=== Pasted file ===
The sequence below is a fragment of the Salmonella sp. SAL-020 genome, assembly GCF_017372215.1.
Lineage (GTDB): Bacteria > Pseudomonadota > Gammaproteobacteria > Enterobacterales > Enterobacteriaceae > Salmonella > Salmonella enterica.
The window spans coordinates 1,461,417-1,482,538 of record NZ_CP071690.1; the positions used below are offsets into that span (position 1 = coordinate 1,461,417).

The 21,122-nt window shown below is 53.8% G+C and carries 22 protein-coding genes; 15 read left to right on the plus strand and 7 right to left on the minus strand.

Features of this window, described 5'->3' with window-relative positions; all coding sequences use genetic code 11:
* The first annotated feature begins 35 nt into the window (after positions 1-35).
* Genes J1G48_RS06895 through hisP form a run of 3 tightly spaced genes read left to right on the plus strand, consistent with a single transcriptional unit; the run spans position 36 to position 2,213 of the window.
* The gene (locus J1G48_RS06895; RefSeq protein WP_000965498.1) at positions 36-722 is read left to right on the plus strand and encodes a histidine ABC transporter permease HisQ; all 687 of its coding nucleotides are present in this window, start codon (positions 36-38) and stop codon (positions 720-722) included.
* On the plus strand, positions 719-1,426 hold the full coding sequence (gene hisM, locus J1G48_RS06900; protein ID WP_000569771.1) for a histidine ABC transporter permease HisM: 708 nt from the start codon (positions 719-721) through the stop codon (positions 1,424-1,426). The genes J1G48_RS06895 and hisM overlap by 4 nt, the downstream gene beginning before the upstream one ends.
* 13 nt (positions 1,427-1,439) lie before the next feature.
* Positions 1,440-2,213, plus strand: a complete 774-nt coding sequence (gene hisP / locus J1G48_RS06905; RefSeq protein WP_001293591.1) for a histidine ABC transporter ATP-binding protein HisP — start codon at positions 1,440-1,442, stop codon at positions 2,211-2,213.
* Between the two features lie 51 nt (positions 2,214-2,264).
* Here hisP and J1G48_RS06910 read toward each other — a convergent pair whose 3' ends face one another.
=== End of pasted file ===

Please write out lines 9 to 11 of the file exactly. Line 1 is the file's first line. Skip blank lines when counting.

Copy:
* On the plus strand, positions 719-1,426 hold the full coding sequence (gene hisM, locus J1G48_RS06900; protein ID WP_000569771.1) for a histidine ABC transporter permease HisM: 708 nt from the start codon (positions 719-721) through the stop codon (positions 1,424-1,426). The genes J1G48_RS06895 and hisM overlap by 4 nt, the downstream gene beginning before the upstream one ends.
* 13 nt (positions 1,427-1,439) lie before the next feature.
* Positions 1,440-2,213, plus strand: a complete 774-nt coding sequence (gene hisP / locus J1G48_RS06905; RefSeq protein WP_001293591.1) for a histidine ABC transporter ATP-binding protein HisP — start codon at positions 1,440-1,442, stop codon at positions 2,211-2,213.